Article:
Louder. Faster. Higher: with superior instruments, highly-refined technique and an audience avid for pyrotechnics, nineteenth-century composers were liable to be sucked into an arms race of virtuosity when writing concertos. Brahms certainly did his best. Apparently Wieniawski thought it was unplayable. Joachim, the dedicatee, coped.
So did Maxim Vengerov last night. More than coped. Owned it. But, interestingly, the most ear-catching moments for me were not the flawless cascades of notes, the thrilling sprays of double stopping, but the way he found the shape and sense of the melodies. Like in the final movement, where he tuned into his inner gypsy, snatching a microsecond of air at the top of the phrase, and inspiring the orchestra to imitate him. Or riffing on a mystery where-was-that-from phrase in his first movement cadenza. Or graciously picking up the melody offered, for consideration, by the oboe in the second movement. Making the unplayable make sense.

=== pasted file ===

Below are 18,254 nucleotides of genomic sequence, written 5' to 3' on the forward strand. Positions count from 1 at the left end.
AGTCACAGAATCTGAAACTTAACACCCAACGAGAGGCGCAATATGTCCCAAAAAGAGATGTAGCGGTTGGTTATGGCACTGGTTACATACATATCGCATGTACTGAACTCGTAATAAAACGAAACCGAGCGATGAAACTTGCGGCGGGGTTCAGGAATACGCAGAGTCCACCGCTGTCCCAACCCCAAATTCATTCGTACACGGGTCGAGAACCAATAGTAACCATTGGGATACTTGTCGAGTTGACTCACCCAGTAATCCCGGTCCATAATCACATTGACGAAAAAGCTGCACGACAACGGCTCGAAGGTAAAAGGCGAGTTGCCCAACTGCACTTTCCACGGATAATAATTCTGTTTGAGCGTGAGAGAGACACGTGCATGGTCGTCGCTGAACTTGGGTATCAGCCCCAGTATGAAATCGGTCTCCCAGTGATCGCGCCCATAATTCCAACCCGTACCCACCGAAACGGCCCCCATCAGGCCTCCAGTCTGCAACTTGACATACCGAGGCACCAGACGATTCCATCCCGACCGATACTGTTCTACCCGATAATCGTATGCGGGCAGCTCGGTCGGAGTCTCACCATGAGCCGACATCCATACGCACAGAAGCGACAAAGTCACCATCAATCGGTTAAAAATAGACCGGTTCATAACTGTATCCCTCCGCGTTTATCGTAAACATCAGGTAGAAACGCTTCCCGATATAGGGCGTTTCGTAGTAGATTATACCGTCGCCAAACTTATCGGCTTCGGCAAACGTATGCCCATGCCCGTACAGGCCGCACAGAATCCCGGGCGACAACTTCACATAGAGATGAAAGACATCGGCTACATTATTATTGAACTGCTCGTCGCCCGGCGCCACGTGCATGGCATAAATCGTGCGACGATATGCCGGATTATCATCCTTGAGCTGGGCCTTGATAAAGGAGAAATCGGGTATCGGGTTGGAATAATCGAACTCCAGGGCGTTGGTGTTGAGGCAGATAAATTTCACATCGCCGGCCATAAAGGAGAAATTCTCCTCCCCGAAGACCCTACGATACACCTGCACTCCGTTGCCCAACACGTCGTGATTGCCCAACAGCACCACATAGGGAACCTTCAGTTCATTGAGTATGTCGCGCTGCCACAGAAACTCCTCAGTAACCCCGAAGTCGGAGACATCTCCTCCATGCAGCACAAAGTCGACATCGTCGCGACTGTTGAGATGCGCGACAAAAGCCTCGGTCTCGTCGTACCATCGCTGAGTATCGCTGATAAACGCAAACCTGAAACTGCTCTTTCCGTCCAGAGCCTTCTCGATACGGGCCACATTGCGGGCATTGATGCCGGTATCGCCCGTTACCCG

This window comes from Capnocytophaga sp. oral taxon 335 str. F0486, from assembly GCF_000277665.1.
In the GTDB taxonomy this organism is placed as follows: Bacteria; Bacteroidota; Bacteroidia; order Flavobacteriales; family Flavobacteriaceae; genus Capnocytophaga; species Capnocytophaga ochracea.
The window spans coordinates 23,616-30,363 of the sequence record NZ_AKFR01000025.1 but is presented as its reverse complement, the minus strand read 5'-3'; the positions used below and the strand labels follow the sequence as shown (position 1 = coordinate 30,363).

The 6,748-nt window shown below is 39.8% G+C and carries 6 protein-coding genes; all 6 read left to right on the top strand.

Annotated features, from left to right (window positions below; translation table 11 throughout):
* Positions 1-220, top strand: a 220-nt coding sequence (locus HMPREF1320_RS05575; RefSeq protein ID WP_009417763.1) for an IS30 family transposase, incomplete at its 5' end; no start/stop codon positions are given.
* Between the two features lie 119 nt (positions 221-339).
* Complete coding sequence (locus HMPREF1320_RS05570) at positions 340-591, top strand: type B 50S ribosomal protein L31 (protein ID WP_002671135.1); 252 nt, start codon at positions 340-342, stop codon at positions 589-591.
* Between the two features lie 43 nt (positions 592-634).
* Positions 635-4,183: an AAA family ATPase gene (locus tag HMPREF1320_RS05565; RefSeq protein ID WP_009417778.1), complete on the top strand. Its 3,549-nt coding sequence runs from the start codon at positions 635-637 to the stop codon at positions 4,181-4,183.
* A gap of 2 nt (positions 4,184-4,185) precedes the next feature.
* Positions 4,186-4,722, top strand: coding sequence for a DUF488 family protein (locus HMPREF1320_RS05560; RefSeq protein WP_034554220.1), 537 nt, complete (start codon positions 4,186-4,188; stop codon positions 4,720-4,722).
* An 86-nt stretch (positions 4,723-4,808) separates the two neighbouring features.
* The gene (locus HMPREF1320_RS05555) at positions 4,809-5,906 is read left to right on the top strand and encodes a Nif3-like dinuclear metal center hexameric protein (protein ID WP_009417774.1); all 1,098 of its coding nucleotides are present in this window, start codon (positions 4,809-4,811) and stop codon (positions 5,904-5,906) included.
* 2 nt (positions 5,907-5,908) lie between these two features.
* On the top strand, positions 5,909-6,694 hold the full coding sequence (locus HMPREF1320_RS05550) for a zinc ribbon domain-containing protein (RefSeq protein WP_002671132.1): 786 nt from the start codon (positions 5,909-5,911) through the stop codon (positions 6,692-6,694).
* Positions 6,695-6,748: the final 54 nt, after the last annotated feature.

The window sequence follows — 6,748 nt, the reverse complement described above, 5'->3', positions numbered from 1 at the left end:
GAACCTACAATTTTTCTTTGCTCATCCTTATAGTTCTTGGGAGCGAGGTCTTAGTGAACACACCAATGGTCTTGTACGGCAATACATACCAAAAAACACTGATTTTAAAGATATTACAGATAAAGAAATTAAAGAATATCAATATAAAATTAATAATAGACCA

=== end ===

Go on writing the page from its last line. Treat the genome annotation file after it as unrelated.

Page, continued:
The Brahms was paired with Tchaikovsky’s Symphony No. 5; a real wham bam of a season opener. Except that it was more like w-whamba, wham, baba bam. No, that’s being cruel. But, after a month’s holiday, the orchestra did sound like it had, well, been on holiday. Nothing wrong with individual lines: the strings were sweet and lush, the wind soloists immaculate and the trombones rasped tunefully… But put it all together and things got fuzzy at times. Robertson’s tempi – sometimes daring, but not unreasonable – often took a while to take. And about those trombones. I like a trombone as much as the next person, but their tuneful rasp just felt like it was dominating the orchestral texture.
Don’t get me wrong. This was a great concert by a great orchestra. I thoroughly enjoyed it. But in the age of louder, faster, higher we are promised earth-shattering spectacularity, night after night and, honestly, last night it wasn’t quite there.
Which is great, because I know I have much more to look forward to in their 2017 program.